1. Introduction
    2. 15.1 Precipitation and Dissolution
    3. 15.2 Lewis Acids and Bases
    4. 15.3 Coupled Equilibria
    5. Key Terms
    6. Key Equations
    7. Summary
    8. Exercises
  17. 16 Electrochemistry
    1. Introduction
    2. 16.1 Review of Redox Chemistry
    3. 16.2 Galvanic Cells
    4. 16.3 Electrode and Cell Potentials
    5. 16.4 Potential, Free Energy, and Equilibrium
    6. 16.5 Batteries and Fuel Cells
    7. 16.6 Corrosion
    8. 16.7 Electrolysis
    9. Key Terms
    10. Key Equations
    11. Summary
    12. Exercises
  18. 17 Kinetics
    1. Introduction
    2. 17.1 Chemical Reaction Rates
    3. 17.2 Factors Affecting Reaction Rates
    4. 17.3 Rate Laws
    5. 17.4 Integrated Rate Laws
    6. 17.5 Collision Theory
    7. 17.6 Reaction Mechanisms
    8. 17.7 Catalysis
    9. Key Terms
    10. Key Equations
    11. Summary
    12. Exercises
  19. 18 Representative Metals, Metalloids, and Nonmetals
    1. Introduction
    2. 18.1 Periodicity
    3. 18.2 Occurrence and Preparation of the Representative Metals
    4. 18.3 Structure and General Properties of the Metalloids
    5. 18.4 Structure and General Properties of the Nonmetals
    6. 18.5 Occurrence, Preparation, and Compounds of Hydrogen
    7. 18.6 Occurrence, Preparation, and Properties of Carbonates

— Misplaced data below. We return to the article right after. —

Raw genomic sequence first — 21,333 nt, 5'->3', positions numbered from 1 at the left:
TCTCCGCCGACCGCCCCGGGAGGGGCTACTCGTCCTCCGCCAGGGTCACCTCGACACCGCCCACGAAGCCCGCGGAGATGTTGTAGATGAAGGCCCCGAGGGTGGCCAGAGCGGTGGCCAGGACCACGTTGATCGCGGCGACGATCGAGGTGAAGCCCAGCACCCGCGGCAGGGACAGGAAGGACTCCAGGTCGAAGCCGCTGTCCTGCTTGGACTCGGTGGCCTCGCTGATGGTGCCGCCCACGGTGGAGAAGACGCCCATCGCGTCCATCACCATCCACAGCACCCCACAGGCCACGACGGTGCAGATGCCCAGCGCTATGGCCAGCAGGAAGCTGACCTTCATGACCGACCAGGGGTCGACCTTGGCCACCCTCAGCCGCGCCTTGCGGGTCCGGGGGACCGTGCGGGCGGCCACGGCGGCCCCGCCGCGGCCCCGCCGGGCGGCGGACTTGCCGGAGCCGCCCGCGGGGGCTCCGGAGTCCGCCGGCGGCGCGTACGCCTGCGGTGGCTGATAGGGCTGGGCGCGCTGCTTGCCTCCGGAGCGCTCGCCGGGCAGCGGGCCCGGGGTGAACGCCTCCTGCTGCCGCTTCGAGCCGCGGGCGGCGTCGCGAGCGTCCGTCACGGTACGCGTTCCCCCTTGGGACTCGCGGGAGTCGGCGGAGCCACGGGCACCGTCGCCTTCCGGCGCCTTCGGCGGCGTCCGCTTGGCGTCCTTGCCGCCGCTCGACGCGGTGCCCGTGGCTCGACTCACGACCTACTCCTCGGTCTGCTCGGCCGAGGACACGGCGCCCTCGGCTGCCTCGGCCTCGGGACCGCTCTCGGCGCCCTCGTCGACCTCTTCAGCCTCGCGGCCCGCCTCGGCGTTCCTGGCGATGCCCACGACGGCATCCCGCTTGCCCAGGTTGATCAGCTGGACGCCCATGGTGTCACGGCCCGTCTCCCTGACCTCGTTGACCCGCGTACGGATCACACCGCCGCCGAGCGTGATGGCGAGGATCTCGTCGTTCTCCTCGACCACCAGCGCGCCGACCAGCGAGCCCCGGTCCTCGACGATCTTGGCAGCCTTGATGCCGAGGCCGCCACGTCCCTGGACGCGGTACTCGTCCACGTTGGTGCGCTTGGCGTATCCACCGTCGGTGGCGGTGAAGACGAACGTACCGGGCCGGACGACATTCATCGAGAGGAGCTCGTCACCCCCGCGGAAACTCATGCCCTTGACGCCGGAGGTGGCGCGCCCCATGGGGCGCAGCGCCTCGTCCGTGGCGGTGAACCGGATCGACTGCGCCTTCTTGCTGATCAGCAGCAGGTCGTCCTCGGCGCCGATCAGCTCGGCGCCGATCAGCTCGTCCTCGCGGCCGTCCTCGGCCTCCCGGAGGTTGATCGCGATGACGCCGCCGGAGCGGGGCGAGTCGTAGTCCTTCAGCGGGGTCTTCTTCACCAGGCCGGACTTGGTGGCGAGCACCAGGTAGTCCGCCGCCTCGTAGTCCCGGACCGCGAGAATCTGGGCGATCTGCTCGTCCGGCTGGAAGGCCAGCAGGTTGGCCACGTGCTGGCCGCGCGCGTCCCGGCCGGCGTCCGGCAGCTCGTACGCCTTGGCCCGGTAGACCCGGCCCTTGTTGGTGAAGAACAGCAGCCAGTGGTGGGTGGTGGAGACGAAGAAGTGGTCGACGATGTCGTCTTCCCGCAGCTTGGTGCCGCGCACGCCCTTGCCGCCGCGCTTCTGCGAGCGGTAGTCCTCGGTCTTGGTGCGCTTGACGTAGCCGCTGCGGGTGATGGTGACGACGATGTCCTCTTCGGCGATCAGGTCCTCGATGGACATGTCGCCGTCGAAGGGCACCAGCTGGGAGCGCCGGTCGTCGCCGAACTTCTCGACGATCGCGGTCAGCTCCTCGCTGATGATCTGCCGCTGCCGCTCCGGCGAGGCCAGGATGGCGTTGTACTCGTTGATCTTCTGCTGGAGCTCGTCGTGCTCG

8. 18.7 Occurrence, Preparation, and Properties of Nitrogen
    9. 18.8 Occurrence, Preparation, and Properties of Phosphorus
    10. 18.9 Occurrence, Preparation, and Compounds of Oxygen
    11. 18.10 Occurrence, Preparation, and Properties of Sulfur
    12. 18.11 Occurrence, Preparation, and Properties of Halogens
    13. 18.12 Occurrence, Preparation, and Properties of the Noble Gases
    14. Key Terms
    15. Summary
    16. Exercises
  20. 19 Transition Metals and Coordination Chemistry
    1. Introduction
    2. 19.1 Occurrence, Preparation, and Properties of Transition Metals and Their Compounds
    3. 19.2 Coordination Chemistry of Transition Metals
    4. 19.3 Spectroscopic and Magnetic Properties of Coordination Compounds
    5. Key Terms
    6. Summary
    7. Exercises
  21. 20 Nuclear Chemistry
    1. Introduction
    2. 20.1 Nuclear Structure and Stability
    3. 20.2 Nuclear Equations
    4. 20.3 Radioactive Decay